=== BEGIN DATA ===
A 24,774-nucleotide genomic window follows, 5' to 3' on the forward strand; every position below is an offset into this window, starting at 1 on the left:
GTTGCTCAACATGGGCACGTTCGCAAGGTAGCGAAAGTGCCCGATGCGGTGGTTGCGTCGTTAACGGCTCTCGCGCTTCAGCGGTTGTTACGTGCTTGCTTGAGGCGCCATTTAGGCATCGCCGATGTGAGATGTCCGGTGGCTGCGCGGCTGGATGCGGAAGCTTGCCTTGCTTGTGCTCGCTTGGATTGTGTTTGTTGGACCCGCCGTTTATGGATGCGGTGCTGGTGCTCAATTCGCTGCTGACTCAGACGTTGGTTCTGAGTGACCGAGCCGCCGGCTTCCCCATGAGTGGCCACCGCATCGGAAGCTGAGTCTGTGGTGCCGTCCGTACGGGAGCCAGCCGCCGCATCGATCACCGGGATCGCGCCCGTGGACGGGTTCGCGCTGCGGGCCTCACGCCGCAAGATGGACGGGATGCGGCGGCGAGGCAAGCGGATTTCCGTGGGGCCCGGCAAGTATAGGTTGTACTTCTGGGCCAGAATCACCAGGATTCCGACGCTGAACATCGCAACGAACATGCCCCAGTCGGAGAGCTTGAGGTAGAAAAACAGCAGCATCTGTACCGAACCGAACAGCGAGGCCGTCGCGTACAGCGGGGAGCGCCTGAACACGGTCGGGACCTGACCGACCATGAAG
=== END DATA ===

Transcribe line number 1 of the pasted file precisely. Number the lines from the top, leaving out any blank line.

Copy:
A 24,774-nucleotide genomic window follows, 5' to 3' on the forward strand; every position below is an offset into this window, starting at 1 on the left: